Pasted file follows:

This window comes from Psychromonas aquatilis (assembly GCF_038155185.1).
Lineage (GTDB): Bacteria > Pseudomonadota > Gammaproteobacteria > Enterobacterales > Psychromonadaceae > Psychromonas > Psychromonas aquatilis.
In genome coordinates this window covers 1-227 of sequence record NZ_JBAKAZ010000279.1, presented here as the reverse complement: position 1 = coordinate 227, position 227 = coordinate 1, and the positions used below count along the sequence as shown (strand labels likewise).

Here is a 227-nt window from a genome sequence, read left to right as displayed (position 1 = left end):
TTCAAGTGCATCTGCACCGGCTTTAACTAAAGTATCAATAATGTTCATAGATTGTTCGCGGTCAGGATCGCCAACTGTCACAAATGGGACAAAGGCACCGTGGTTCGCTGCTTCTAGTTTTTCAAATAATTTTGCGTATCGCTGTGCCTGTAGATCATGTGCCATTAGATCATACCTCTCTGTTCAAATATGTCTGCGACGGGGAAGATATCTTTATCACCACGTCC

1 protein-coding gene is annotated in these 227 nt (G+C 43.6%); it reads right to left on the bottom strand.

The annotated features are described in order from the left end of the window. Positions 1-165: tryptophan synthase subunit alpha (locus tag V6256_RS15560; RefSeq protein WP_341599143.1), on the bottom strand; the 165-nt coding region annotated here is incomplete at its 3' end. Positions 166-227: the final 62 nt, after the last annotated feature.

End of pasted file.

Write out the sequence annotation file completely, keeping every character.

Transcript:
This window comes from Psychromonas aquatilis (assembly GCF_038155185.1).
Lineage (GTDB): Bacteria > Pseudomonadota > Gammaproteobacteria > Enterobacterales > Psychromonadaceae > Psychromonas > Psychromonas aquatilis.
In genome coordinates this window covers 1-227 of sequence record NZ_JBAKAZ010000279.1, presented here as the reverse complement: position 1 = coordinate 227, position 227 = coordinate 1, and the positions used below count along the sequence as shown (strand labels likewise).

Here is a 227-nt window from a genome sequence, read left to right as displayed (position 1 = left end):
TTCAAGTGCATCTGCACCGGCTTTAACTAAAGTATCAATAATGTTCATAGATTGTTCGCGGTCAGGATCGCCAACTGTCACAAATGGGACAAAGGCACCGTGGTTCGCTGCTTCTAGTTTTTCAAATAATTTTGCGTATCGCTGTGCCTGTAGATCATGTGCCATTAGATCATACCTCTCTGTTCAAATATGTCTGCGACGGGGAAGATATCTTTATCACCACGTCC

1 protein-coding gene is annotated in these 227 nt (G+C 43.6%); it reads right to left on the bottom strand.

The annotated features are described in order from the left end of the window. Positions 1-165: tryptophan synthase subunit alpha (locus tag V6256_RS15560; RefSeq protein WP_341599143.1), on the bottom strand; the 165-nt coding region annotated here is incomplete at its 3' end. Positions 166-227: the final 62 nt, after the last annotated feature.